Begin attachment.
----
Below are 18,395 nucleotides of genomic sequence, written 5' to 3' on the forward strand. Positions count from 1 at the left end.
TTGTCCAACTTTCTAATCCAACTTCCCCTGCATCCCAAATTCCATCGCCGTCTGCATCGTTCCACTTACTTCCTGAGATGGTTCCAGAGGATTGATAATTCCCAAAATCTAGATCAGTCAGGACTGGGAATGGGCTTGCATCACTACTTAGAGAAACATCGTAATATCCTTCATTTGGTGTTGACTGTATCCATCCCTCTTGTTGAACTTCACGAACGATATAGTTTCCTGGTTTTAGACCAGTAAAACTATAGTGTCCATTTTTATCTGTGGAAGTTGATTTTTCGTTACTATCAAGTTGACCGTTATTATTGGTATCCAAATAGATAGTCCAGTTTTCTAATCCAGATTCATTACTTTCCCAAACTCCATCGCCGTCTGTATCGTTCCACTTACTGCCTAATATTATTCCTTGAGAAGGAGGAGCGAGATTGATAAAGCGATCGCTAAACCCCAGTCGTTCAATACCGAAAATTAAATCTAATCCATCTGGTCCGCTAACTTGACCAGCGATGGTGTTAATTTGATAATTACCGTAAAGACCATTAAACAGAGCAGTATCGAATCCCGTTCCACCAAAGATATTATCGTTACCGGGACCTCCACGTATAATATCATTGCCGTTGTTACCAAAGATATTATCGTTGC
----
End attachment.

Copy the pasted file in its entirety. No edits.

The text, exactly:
Below are 18,395 nucleotides of genomic sequence, written 5' to 3' on the forward strand. Positions count from 1 at the left end.
TTGTCCAACTTTCTAATCCAACTTCCCCTGCATCCCAAATTCCATCGCCGTCTGCATCGTTCCACTTACTTCCTGAGATGGTTCCAGAGGATTGATAATTCCCAAAATCTAGATCAGTCAGGACTGGGAATGGGCTTGCATCACTACTTAGAGAAACATCGTAATATCCTTCATTTGGTGTTGACTGTATCCATCCCTCTTGTTGAACTTCACGAACGATATAGTTTCCTGGTTTTAGACCAGTAAAACTATAGTGTCCATTTTTATCTGTGGAAGTTGATTTTTCGTTACTATCAAGTTGACCGTTATTATTGGTATCCAAATAGATAGTCCAGTTTTCTAATCCAGATTCATTACTTTCCCAAACTCCATCGCCGTCTGTATCGTTCCACTTACTGCCTAATATTATTCCTTGAGAAGGAGGAGCGAGATTGATAAAGCGATCGCTAAACCCCAGTCGTTCAATACCGAAAATTAAATCTAATCCATCTGGTCCGCTAACTTGACCAGCGATGGTGTTAATTTGATAATTACCGTAAAGACCATTAAACAGAGCAGTATCGAATCCCGTTCCACCAAAGATATTATCGTTACCGGGACCTCCACGTATAATATCATTGCCGTTGTTACCAAAGATATTATCGTTGC